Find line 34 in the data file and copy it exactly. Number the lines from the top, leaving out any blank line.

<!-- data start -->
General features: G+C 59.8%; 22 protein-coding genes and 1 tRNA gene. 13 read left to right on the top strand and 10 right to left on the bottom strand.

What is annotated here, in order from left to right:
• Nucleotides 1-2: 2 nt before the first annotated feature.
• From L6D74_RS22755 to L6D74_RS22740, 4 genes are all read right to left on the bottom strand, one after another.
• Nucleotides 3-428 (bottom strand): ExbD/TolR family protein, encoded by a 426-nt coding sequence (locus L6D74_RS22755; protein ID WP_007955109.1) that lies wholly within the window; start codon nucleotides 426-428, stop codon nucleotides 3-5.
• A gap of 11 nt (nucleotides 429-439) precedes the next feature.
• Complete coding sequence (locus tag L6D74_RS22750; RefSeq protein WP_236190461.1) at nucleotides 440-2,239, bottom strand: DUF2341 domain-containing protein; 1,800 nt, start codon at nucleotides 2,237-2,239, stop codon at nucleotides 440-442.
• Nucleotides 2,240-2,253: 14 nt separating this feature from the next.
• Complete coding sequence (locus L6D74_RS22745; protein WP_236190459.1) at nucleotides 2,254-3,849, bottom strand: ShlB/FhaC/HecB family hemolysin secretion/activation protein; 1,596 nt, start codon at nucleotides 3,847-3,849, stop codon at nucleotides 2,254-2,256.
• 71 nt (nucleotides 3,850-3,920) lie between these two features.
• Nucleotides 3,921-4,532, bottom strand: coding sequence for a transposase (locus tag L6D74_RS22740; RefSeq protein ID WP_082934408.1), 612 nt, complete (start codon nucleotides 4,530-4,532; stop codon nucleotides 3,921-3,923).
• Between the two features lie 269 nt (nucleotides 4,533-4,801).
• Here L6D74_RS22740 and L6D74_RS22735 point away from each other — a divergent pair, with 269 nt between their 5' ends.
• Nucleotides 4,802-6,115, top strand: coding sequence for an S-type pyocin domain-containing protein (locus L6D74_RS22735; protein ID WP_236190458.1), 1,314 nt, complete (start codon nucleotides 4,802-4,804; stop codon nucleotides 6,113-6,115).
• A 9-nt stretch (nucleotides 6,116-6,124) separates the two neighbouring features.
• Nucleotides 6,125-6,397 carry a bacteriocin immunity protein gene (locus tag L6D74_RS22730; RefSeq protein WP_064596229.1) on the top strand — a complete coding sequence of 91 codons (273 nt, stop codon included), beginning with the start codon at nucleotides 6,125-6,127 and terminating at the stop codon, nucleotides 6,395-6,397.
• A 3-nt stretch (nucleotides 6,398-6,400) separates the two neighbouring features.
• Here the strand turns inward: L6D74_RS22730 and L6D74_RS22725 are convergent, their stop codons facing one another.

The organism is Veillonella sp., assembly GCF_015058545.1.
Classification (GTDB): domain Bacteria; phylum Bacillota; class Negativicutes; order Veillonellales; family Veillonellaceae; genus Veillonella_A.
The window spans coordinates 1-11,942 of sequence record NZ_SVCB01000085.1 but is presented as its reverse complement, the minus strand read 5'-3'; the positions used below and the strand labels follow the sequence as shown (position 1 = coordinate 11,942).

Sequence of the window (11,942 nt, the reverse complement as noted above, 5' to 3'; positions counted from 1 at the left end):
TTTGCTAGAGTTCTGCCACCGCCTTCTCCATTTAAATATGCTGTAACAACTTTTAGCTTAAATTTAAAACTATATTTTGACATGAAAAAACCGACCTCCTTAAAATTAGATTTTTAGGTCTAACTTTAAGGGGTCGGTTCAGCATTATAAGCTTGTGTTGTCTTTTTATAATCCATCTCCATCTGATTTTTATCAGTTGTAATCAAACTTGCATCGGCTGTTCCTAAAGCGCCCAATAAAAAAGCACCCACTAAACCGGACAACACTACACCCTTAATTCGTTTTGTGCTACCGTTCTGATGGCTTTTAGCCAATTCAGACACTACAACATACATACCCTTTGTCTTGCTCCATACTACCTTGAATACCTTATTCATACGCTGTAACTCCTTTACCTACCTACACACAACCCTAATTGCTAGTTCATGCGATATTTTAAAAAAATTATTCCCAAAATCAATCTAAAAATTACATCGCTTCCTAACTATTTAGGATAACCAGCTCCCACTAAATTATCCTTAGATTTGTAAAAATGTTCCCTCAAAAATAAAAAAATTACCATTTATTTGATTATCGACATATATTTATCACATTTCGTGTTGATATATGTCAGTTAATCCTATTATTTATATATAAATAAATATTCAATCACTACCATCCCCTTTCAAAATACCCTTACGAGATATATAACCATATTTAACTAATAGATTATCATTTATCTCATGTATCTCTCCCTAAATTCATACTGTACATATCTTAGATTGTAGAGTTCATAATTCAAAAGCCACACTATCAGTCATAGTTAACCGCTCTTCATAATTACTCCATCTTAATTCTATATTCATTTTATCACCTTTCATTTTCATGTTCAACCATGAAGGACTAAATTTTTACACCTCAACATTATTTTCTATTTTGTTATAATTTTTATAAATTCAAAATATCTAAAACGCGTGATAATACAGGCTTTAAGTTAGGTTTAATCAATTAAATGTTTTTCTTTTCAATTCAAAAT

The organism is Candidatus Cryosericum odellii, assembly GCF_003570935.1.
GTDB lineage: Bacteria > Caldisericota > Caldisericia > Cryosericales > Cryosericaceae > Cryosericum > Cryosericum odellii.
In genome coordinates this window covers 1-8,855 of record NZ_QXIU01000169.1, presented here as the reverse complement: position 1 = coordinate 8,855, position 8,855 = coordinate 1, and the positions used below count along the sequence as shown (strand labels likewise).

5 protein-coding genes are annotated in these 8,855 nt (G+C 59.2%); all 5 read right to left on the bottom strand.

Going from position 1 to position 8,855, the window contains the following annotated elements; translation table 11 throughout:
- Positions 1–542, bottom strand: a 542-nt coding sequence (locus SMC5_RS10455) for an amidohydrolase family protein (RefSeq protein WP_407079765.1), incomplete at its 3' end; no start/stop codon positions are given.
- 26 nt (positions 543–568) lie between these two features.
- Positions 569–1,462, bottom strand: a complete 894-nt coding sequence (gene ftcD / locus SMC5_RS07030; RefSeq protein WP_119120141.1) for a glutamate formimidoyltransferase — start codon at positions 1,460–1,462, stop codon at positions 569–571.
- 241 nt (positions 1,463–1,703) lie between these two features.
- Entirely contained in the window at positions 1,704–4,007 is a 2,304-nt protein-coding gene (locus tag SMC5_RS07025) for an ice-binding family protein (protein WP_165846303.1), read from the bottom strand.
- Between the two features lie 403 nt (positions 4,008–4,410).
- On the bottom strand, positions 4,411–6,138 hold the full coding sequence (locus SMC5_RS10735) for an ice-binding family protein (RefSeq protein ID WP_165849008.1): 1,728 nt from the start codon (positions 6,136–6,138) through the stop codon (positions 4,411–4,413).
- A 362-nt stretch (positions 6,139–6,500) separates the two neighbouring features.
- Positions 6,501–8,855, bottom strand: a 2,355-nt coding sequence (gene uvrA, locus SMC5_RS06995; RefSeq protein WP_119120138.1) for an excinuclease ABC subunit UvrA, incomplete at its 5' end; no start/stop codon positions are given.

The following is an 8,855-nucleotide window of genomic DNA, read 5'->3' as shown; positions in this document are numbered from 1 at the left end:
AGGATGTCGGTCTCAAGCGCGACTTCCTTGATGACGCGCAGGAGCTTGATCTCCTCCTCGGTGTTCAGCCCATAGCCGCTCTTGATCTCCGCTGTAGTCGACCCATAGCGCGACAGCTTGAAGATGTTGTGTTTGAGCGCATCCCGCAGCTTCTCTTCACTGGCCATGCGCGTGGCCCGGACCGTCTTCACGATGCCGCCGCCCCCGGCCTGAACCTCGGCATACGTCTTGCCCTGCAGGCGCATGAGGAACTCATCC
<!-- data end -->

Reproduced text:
- Between the two features lie 403 nt (positions 4,008–4,410).